Stock Market: Waiting for the Other Shoe to Drop

With stock indices hitting record highs and the bull market continuing its seven-and-a-half year run, you might expect investment gurus to be content and happy. But nothing is ever straightforward in the investment world. Some analysts are beginning to worry that things might just be too good to last much longer. Here are some of the key factors that are driving the markets.

Mature Market and Elevated P/E Ratios

The fact that the bull market has lasted this long – to become the second oldest bull market ever – makes some commentators believe we are due for a reversal. Stocks are considered to be expensive. Many analysts use a price to earnings ratio known as the Shiller P/E ratio to determine when stocks may have reached inflated prices and a bubble may be in the making. Using the Shiller measuring tool, which looks at stock prices against 10 years of averaged corporate earnings, P/E ratios reached 27.3 in August. Many analysts think that any P/E ratio of 27 (or more) suggests a meaningful correction is on the horizon, and that when stock prices become this expensive (on a P/E basis), that there is a real possibility of a reversal. This being said, bear in mind that elevated P/E ratings are regarded as a warning of elevated risk, not as a call to immediate action.

Positive Economic Data

Despite the general handwringing, there has been good news in the manufacturing sector. New orders for manufactured capital goods rose in July for the second month in a row – a sign that business spending is beginning to rebound. Winners in the manufacturing sector included machinery, primary metals, fabricated metal products, computers and electronics. However, economists are forecasting tepid growth for U.S. business investment in general in the third quarter, citing the uncertainty created by Brexit and the lead up to the Nov. 8 presidential elections. Demand for durable goods was brisk in July with orders increasing 4.4 percent. Inventories also increased in July, following a dismal six-month decline. In the labor market, the news was positive, too. Weekly jobless claim benefits have been below 300,000 (a benchmark associated with a healthy labor market) for an impressive 77 consecutive weeks.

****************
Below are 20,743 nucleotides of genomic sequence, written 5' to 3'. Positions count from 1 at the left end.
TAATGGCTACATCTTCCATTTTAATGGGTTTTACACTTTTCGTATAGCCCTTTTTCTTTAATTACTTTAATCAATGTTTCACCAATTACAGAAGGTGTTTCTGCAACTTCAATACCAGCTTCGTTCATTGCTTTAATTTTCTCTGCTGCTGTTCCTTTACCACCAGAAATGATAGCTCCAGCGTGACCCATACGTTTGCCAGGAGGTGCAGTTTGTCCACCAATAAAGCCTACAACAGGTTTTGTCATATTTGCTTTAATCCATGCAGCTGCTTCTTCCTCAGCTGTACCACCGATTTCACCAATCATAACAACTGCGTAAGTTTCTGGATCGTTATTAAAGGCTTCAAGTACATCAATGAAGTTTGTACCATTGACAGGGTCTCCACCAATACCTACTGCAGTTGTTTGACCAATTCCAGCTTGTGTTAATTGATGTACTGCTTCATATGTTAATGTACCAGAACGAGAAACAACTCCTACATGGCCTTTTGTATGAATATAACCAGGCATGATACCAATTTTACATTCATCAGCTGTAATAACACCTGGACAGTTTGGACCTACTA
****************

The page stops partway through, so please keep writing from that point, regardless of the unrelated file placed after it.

Wild Cards

Several factors could hurt the markets.

  • In the race for the White House, pundits are expecting Clinton to win. If the race narrows and a victory for Trump looks possible, the markets probably would react adversely. Wall Street is leery of a Trump presidency, fearing it might unleash trade wars and economic and political instability.
  • The investment community currently expects an interest rate increase no sooner than December. If during the Jackson Hole Meeting in late August, Federal Reserve Chairwoman Janet Yellen hints that an increase might come sooner, the markets might react badly.
  • The rally in oil prices was welcome news, but now industry observers are worried that the uptick might not continue. When oil is below $40 per barrel, the impact on a multitude of oil- and gas-related businesses is significant.

The commentary above is general in nature and is not intended to replace advice from expert tax and investment professionals.